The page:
Wednesday, June 29, 2011

Video Games Are Bad For You

There, I’ve lied to you.  This statement you hear that video games are bad for you and/or bad for your children is ludicrous.

Oh but there is guns and shooting and beating hookers for your money back and stealing cars and killing cops and swearing and sex.  Yeah there is also ratings on every game sold that acts as a guideline for what age the game you are buying is appropriate for. And they keep children inside and on the couch and not doing anything.

First let’s settle keeping children inside and glued to the TV. Four words “Go outside and play”. I can’t tell you how many times I heard that as a child, both at home and at friends houses. We simply were not allowed to be in all day playing games because our parents told us so, the end. In fact one time I was at my friend Dan’s house, we were playing Super Mario Bros. 3 we had been playing for a while and Dan’s mom had be telling us to go outside for quite some time. We of course wanted to play this game and eventually made it to the big finally, Bowser was about to fall (and miss us) (funny that I say us even though only one of use was actually playing at the time this happened) and we were about to win the game when Dan’s mom turned the power to the house off to prove her point and get us outside! Parenting job done, we had no choice but to go outside because without electricity to the house, outside was far more interesting.

But sitting on the couch is only part of the argument people who say games are bad for you have, the other half is content.  Think about movies, there are loads of movies with one or more of all of those things I listed earlier, some of the are only rated PG, which indicates said movie is fine for anyone to watch as long as an adult is around.  Then there is PG-13, then R, not a huge breakdown for the rating system.  How many times as a child did I hear ‘You can’t see that movie"’ simply due to the rating on the box.  But I also did get to see movies with a higher than my age rating if my parents deemed it ok, like Ghostbusters when I was only in grade 2.  They watched, the judged, and made an informed choice as to weather I could see a certain movie.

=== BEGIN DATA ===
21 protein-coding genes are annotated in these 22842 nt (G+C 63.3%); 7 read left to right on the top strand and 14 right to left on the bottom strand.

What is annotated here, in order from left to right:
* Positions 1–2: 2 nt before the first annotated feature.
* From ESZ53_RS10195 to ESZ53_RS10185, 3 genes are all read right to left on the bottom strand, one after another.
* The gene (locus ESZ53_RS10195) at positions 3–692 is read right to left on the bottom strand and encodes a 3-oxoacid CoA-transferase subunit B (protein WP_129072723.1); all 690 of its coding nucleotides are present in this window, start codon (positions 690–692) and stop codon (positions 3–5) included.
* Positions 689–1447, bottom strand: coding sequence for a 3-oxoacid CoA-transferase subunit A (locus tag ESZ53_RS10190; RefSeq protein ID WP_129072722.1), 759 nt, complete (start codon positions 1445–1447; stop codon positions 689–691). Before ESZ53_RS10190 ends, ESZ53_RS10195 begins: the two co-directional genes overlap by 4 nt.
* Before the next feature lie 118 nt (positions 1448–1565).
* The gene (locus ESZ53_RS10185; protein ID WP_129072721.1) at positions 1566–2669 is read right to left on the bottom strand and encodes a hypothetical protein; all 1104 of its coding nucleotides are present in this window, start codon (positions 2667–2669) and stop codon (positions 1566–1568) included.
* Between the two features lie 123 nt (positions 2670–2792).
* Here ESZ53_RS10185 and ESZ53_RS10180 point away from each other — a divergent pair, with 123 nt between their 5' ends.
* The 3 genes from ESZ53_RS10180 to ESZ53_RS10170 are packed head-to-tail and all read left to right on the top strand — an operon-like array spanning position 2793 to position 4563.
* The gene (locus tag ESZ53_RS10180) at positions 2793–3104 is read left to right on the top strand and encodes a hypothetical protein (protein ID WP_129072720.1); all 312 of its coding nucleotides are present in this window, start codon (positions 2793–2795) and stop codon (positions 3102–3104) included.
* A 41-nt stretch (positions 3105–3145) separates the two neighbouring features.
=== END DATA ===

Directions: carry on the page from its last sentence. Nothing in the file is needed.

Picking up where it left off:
It should work exactly the same way with games, especially these days. (games even had a more detailed rating breakdown, with reasons for the rating listed! Check the ESRB.  When I was a kid most games were about highscores, or how long you could survive.  We Had an Atari 2600 in our house when I was 7, it was the height of gaming technology, and we had loads of games, Lock ‘n’ Chase, E.T., Asteroids, Missile Command, Defender and Air Raiders are what come to mind.  Out of those games, one was a pac-man rip off, one sucked, and the others involved some type of shooting, mostly at dots.  The graphical prowess of the machine didn’t allow for any real amount of realism.

I think growing along with the industry allows for people my age to be aware that kids playing games is not the issue, I’ve owned every Nintendo home system there is and now an Xbox 360 as well.  There used to be a kid in my house and not even once did she play, or see for that matter a game that was inappropriate to her being played.  That is why it’s astonishing to me when I hear a 6 year old tell me they play Call of Duty or Grand theft Auto at home.

Would you let a kindergartener watch Schindler’s List? Kick-Ass? Late night almost-Porn?

Your answer of course should be no.  Any reasonable person is going to say no, so why are you letting your six year old, or ten year old for that matter play games that have just as much violence and sex in them?  Check the ratings on games, rent them and play them yourself, watch reviews, and make a real decision.  Children without jobs do not have the $60-70 dollars required to buy games, parents do.

Children do not have the ability or the resources necessary to go out willy-nilly buying games, and if store clerks are doing their jobs they won’t even sell and M rated game to someone under 18. 

Video games are not bad for children, uninformed choices by parents are. 

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